HC Deb 12 May 1983 vol 42 cc442-5W
Mr. du Cann

asked the Lord President of the Council if he will publish the Government's reply to the report of the Liaison Committee on the Select Committee system.

Mr. Biffen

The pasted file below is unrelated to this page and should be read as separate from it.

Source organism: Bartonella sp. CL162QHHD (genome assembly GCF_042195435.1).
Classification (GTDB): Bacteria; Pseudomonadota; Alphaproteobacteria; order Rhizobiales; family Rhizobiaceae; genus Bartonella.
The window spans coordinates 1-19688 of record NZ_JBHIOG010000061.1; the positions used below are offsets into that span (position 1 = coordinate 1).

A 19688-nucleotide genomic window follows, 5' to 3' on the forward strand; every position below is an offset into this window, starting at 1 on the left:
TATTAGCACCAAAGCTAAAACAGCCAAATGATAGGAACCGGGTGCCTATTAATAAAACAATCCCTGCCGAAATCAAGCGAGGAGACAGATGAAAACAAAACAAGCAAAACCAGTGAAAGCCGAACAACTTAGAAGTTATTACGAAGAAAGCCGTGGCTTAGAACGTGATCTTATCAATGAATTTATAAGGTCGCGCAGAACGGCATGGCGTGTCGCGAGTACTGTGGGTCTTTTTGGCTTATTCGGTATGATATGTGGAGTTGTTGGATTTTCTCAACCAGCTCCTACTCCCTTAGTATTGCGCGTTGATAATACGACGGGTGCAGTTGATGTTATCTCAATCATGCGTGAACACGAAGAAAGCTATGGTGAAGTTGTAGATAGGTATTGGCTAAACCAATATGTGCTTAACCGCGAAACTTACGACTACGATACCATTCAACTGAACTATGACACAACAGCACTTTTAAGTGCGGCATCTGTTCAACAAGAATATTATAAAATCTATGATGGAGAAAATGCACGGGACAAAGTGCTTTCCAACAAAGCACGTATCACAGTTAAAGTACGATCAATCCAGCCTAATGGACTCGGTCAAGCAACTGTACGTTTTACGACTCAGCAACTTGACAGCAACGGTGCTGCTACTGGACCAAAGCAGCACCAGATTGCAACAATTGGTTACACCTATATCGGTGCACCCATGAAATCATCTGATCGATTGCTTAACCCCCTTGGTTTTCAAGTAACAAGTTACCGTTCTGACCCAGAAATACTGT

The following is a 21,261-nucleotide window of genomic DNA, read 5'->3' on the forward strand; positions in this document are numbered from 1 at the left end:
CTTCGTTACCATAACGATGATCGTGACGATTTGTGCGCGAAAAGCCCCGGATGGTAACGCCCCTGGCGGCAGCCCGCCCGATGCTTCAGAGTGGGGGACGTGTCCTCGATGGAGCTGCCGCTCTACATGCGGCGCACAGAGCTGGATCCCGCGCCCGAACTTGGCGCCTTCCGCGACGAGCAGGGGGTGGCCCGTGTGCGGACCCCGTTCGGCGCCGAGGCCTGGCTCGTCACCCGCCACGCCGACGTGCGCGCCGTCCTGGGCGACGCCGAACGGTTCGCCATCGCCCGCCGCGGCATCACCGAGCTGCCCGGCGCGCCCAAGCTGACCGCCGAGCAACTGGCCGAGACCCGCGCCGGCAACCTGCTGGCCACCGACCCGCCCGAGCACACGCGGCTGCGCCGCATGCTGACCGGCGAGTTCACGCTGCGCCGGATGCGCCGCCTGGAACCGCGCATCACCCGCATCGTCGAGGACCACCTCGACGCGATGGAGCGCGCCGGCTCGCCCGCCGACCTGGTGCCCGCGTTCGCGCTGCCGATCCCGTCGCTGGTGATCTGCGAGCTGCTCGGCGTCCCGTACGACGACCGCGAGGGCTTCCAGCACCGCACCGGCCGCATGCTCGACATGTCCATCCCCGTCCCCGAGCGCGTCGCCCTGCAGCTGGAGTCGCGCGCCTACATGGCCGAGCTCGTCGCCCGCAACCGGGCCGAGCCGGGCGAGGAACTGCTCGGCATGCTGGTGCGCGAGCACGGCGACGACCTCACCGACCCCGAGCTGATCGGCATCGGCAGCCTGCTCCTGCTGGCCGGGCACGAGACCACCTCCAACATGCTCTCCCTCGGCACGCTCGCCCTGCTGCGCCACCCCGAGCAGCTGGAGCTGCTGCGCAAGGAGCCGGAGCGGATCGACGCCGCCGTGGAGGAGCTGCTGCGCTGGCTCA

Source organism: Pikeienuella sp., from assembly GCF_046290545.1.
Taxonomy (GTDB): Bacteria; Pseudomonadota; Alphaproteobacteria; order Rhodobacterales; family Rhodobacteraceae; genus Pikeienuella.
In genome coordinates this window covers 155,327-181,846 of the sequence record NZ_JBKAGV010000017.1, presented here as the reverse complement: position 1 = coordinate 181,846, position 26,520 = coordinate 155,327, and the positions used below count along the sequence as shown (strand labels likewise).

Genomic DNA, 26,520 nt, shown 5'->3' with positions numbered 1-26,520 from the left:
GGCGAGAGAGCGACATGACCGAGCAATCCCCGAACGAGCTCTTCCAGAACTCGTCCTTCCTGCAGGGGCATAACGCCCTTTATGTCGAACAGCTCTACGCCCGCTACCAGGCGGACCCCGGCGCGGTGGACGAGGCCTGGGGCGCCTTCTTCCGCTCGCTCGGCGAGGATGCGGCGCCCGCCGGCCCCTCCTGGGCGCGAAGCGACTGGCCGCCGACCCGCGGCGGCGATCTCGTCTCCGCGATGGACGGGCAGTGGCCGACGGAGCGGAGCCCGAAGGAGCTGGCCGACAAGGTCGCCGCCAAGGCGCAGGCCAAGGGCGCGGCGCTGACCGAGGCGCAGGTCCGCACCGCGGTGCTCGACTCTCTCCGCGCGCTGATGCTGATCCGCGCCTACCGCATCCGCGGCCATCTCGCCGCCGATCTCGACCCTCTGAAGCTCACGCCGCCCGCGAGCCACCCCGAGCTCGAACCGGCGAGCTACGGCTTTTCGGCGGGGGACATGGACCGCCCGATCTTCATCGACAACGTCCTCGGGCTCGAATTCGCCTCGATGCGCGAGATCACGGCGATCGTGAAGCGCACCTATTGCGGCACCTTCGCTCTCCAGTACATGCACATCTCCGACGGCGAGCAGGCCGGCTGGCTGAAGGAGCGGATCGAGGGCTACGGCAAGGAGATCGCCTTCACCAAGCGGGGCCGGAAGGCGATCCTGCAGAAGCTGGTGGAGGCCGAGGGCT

The Government's reply, which was conveyed in a letter dated 27 April from me to my right hon. Friend the Member for Taunton (Mr. du Cann) as Chairman of the Liaison Committee was as followsI am writing to let you know the outcome of the consideration which Ministers have recently been giving to the recommendations made by the Liaison Committee in their First Report (Session 1982–83) on the select committee system. This report is acknowledged as a most valuable and comprehensive progress report on the work of the Departmental select committees since their establishment in 1979. It is noted that the Committee's principal conclusion is that the work of the new committees, whilst making great demands on Members, has 'considerably extended the range of the House's activity, strengthened its position relative to that of the Government, and deepened the quality of its debates'. The Committee's view confirms that of the Government that the Departmental committees have now established themselves as an important part of the general structure of Parliamentary scrutiny. The importance of the position they occupy in relation to Ministerial accountability to Parliament is indicated by the fact that there had by November 1982 been 190 Ministerial appearances before them. The Government recognise, furthermore, the significant part that has been played by the Liaison Committee itself in the achievements of the new select committee system; in facilitating co-ordination and the avoidance of overlap between select committee enquiries (paragraph 81); in encouraging the economic use of resources (paragraph 76); and generally in serving as a focal point for the consideration of matters affecting select committees as a whole. I am particularly pleased in this respect to see the references in the report to the productive exchanges which have taken place between the Committee and the Government, and with the House of Commons Commission. The Government share the Committee's view (paragraphs 83 and 84) that in order to help facilitate further co-ordination in the work of select committees it is desirable that individual committees should in future be able to show their evidence to other committees, and that they should be given the power to join with other committees in order to take evidence, deliberate or make reports. It is proposed to table the necessary amendments to Standing Orders in due course. The first six specific conclusions and recommendations made in the report (Paragraphs 24, 27, 40, 42, 33 and 39) all relate to various aspects of the structure of the select committee system. Of these recommendations it is proposed that two should be decided by a new Parliament—those relating to the question of whether the terms of reference of the Home Affairs Committee should be extended to include the Law Officers Department and the Lord Chancellor's Department (paragraph 24) and the proposed changes in sizes of membership of select committees (paragraph 33). It would also seem appropriate that, as I said recently in the House (OR, 30 March, 1983, cols. 396–7) with reference to the contrary recommendation made by the Select Committee on Standing Orders (Revision), any decision by the House with regard to the repeal of the sub-section of the Standing Order relating to the Nationalised Industries Sub-Committee (paragraph 40) should take account of the outcome of the Parliamentary Control of Expenditure (Reform) Bill now before the House. I have also noted the Committee's comments (paragraph 23) about the Industry and Trade Committee. The Committee also recommend (paragraph 39) that the House should have a further opportunity to decide whether more Departmental select committees should have the power to appoint a sub-committee. The Government fully recognise that this question must ultimately be for the House to decide. Their concern remains, however, to achieve the necessary balance between any further extensions of the select committee system at the present time and the Government's aim of maintaining strict control over the running costs of public administration, including manpower. The following two recommendations, those relating to paragraphs 48 and 50, refer to matters concerned with the submission of Government evidence to select committees. The first concerns the need for committees to be able to bring to the Floor of the House disputes between Ministers and select committees about the disclosure of information. The Government welcome the Committee's acknowledgement (paragraph 48) that the Government's commitment to make every effort to ensure that the fullest possible information is made available to the select committees has been satisfactorily honoured. For their part the Government are pleased to recognise the manner in which it has generally proved possible to reach agreement on these matters within the longstanding conventions that have applied in this field under successive administrations. Nevertheless, as the Committee point out, there is always the possibility of differences of opinion arising between Ministers and select committees as to whether it would be in the public interest for particular information to be disclosed. The Government recognise the importance of the undertaking they have given to seek to provide time on the Floor, if there should be evidence of widespread general concern in the House regarding an alleged Ministerial refusal to disclose information to a select committee. As regards the Committee's recommendation (paragraph 50) that the Central Policy Review Staff should inform the appropriate select committees of the conclusions they reach in their investigations, and should make available to committees the evidence they have gathered, the Government remain of the view that reports made by the CPRS are generally in the nature of confidential advice to Ministers, and that it would accordingly be contrary to the conventions applying to the disclosure of information to select committees for such reports to be made available to them. On a further matter relating to evidence to select committees, it would be wrong for me to pass over without comment the statement in paragraph 25 of the report that "one Government activity which already falls within the ambit of the Departmental select committees is the work of the security services". It is by no means clear to me that the security and intelligence agencies are to be regarded as being within the ambit of any of the Departmental select committees. Even, however, if it was accepted that they were to be so regarded, the Government's view is that the committees would be right to continue to refrain from inquiries in this field, for the reasons which the report indicates. As you know, there is a long-standing convention under which the Government do not provide information or answer questions in Parliament on matters of security and intelligence, and the Government would regard itself as bound by that convention in relation to Departmental select committees no less than in relation to Parliament itself. With regard to the other recommendations made in the report, the Government note the Committee's view (paragraph 58) that the House should make clear that it would not expect paired Members, who are absent abroad on select committee work, to break short visits in order to participate in a division. It is appreciated that the recall of Members in such circumstances can involve expense and the risk of apparent discourtesy. In some cases such recalls may be considered essential, but it is hoped that discussions through the usual channels can avoid this whenever possible. As regards the recommendation that the Government should give an undertaking that "more days will be made available for debates on select committee repors in future" (paragraph 65), this is clearly one aspect of the need to which the Committee attach cardinal importance and in which the Government fully concur —"that the House and its committee system should not work in isolation from each other". As the report recognises, however, it is by no means necessary that a select committee report should be specifically debated in order for it to be influential on the formation of views in the House or elsewhere or to provide the basis of informed debate. For example, the reports of the Foreign Affairs Committee on the British North America Acts were highly relevant to the debates on the Canada Act. Reports made by the Treasury and Civil Service Committee have been of great value to the House in the consideration of the Government's Public Expenditure White Papers; and reports by the Defence Committee have provided a similar background for debates on Defence expenditure. It would, in the Government's view, be inappropriate, in view of the pressures of other urgent matters on Parliamentary time, for time on the Floor to be allocated in advance each session to the debate of a fixed number of select committee reports. I would hope, however, that it may be possible in future to provide more time for such debates, especially when a report arouses particular interest. In respect of debates in the Scottish and Welsh Grand Committees, the Committee's suggestion that at least one day a session might usefully be devoted to debates on reports made by the Scottish Affairs and Welsh Affairs Committees has also been noted. The topics for debates in the Welsh Grand Committee and for Matter Day debates in the Scottish Grand Committee are at present decided following discussion between the Government and the Opposition. As the report acknowledges, however, on two occasions during 1982, when the Scottish Grand Committee debated youth unemployment and training, and road and sea transport, these debates were closely related to enquiries made by the Scottish Affairs Committee. The Government also note the view of a majority of the Committee that the work of select committees might, in certain circumstances, be considerably enhanced by being televised. The House gave leave to Mr. Austin Mitchell on 13 April, under the "10-minute rule" Bill procedure, to bring in a Bill for this purpose. Proposals for televising proceedings, whether on the Floor or in Committee, have been regarded by successive administrations as a House, rather than a Government, matter. But Members will no doubt wish to consider the Committee's majority view in the light of the progress of Mr. Mitchell's Bill, and assess whether they would wish the further consideration of this issue to be in the context of a further general debate on the televising of Parliamentary proceedings. If the House decided in principle in favour of the televising of proceedings, whether generally or only in respect of proceedings in select committees, a decision could then be taken as to whether the question of the method of implementation should be referred to the Committee on Sound Broadcasting. In conclusion, I recall that when the new system of select comittees was first established the then Leader of the House, Norman St. John-Stevas, gave an undertaking that all Ministers would seek to make it a success, and to co-operate fully in the provision of official evidence. I would like to take the opportunity provided by this progress report to renew, on behalf of the Government, the observations made on that occasion. With regard to the future, it would seem clearly of great importance as emphasised in the report, that the work of the Departmental select committees should, wherever possible, be integrated with the other work of the House and with other procedural changes aimed at strengthening Parliamentary powers of scrutiny. The part which select committees are able to play in relation to the new "Estimates Days", and other changes designated to strengthen Parliamentary control over expenditure, will no doubt be significant in this respect. I noted some time ago a comment quoted in a review of the new select committee system by the Outer Circle Policy Unit that "nowhere else are Ministers and their senior civil servants questioned so closely and so publicly about their activities; or their replies evaluated so critically". It is clearly of the highest importance to the House that this reputation is maintained and enhanced.